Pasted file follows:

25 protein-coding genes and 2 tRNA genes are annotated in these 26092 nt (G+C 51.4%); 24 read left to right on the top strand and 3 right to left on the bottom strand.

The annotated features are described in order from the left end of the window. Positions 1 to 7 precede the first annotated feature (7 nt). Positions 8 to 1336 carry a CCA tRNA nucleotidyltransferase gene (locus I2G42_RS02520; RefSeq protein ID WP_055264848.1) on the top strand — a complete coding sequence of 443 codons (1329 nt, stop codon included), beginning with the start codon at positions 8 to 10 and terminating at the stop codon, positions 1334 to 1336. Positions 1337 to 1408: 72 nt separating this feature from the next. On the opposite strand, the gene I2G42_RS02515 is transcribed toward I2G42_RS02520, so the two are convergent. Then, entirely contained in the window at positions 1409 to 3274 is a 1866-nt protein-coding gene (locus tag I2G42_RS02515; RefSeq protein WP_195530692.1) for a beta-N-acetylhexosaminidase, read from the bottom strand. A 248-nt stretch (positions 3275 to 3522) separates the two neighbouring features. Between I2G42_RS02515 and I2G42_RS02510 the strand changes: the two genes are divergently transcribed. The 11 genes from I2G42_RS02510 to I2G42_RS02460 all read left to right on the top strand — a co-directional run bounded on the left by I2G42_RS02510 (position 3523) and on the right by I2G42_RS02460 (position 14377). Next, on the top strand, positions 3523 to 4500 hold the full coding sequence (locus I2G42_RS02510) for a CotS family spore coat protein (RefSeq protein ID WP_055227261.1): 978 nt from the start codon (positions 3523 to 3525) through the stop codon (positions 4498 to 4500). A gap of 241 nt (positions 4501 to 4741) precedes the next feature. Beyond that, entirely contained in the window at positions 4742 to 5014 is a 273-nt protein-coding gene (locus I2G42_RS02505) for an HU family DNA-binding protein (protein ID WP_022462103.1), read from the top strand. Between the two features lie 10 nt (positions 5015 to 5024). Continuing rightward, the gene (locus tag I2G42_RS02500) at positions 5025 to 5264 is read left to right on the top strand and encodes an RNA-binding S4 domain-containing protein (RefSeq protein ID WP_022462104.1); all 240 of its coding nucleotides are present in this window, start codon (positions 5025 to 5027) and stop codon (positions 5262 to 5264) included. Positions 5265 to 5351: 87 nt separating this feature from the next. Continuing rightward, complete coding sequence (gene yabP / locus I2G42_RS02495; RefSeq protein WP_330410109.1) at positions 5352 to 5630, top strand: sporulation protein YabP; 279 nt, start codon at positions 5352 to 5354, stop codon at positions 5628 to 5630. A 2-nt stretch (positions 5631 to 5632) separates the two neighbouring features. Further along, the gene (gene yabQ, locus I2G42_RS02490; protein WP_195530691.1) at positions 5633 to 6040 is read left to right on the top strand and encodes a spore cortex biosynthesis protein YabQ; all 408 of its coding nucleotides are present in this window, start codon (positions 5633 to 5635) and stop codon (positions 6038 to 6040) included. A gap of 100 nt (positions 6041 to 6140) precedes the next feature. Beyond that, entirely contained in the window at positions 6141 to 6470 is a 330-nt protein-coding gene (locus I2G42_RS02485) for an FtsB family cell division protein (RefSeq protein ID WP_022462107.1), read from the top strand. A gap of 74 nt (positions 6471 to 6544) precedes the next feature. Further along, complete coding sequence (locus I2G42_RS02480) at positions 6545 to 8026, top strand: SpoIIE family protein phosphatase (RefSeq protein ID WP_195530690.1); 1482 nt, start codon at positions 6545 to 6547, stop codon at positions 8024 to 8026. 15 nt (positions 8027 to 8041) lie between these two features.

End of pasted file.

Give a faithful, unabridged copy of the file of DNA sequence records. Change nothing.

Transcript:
25 protein-coding genes and 2 tRNA genes are annotated in these 26092 nt (G+C 51.4%); 24 read left to right on the top strand and 3 right to left on the bottom strand.

The annotated features are described in order from the left end of the window. Positions 1 to 7 precede the first annotated feature (7 nt). Positions 8 to 1336 carry a CCA tRNA nucleotidyltransferase gene (locus I2G42_RS02520; RefSeq protein ID WP_055264848.1) on the top strand — a complete coding sequence of 443 codons (1329 nt, stop codon included), beginning with the start codon at positions 8 to 10 and terminating at the stop codon, positions 1334 to 1336. Positions 1337 to 1408: 72 nt separating this feature from the next. On the opposite strand, the gene I2G42_RS02515 is transcribed toward I2G42_RS02520, so the two are convergent. Then, entirely contained in the window at positions 1409 to 3274 is a 1866-nt protein-coding gene (locus tag I2G42_RS02515; RefSeq protein WP_195530692.1) for a beta-N-acetylhexosaminidase, read from the bottom strand. A 248-nt stretch (positions 3275 to 3522) separates the two neighbouring features. Between I2G42_RS02515 and I2G42_RS02510 the strand changes: the two genes are divergently transcribed. The 11 genes from I2G42_RS02510 to I2G42_RS02460 all read left to right on the top strand — a co-directional run bounded on the left by I2G42_RS02510 (position 3523) and on the right by I2G42_RS02460 (position 14377). Next, on the top strand, positions 3523 to 4500 hold the full coding sequence (locus I2G42_RS02510) for a CotS family spore coat protein (RefSeq protein ID WP_055227261.1): 978 nt from the start codon (positions 3523 to 3525) through the stop codon (positions 4498 to 4500). A gap of 241 nt (positions 4501 to 4741) precedes the next feature. Beyond that, entirely contained in the window at positions 4742 to 5014 is a 273-nt protein-coding gene (locus I2G42_RS02505) for an HU family DNA-binding protein (protein ID WP_022462103.1), read from the top strand. Between the two features lie 10 nt (positions 5015 to 5024). Continuing rightward, the gene (locus tag I2G42_RS02500) at positions 5025 to 5264 is read left to right on the top strand and encodes an RNA-binding S4 domain-containing protein (RefSeq protein ID WP_022462104.1); all 240 of its coding nucleotides are present in this window, start codon (positions 5025 to 5027) and stop codon (positions 5262 to 5264) included. Positions 5265 to 5351: 87 nt separating this feature from the next. Continuing rightward, complete coding sequence (gene yabP / locus I2G42_RS02495; RefSeq protein WP_330410109.1) at positions 5352 to 5630, top strand: sporulation protein YabP; 279 nt, start codon at positions 5352 to 5354, stop codon at positions 5628 to 5630. A 2-nt stretch (positions 5631 to 5632) separates the two neighbouring features. Further along, the gene (gene yabQ, locus I2G42_RS02490; protein WP_195530691.1) at positions 5633 to 6040 is read left to right on the top strand and encodes a spore cortex biosynthesis protein YabQ; all 408 of its coding nucleotides are present in this window, start codon (positions 5633 to 5635) and stop codon (positions 6038 to 6040) included. A gap of 100 nt (positions 6041 to 6140) precedes the next feature. Beyond that, entirely contained in the window at positions 6141 to 6470 is a 330-nt protein-coding gene (locus I2G42_RS02485) for an FtsB family cell division protein (RefSeq protein ID WP_022462107.1), read from the top strand. A gap of 74 nt (positions 6471 to 6544) precedes the next feature. Further along, complete coding sequence (locus I2G42_RS02480) at positions 6545 to 8026, top strand: SpoIIE family protein phosphatase (RefSeq protein ID WP_195530690.1); 1482 nt, start codon at positions 6545 to 6547, stop codon at positions 8024 to 8026. 15 nt (positions 8027 to 8041) lie between these two features.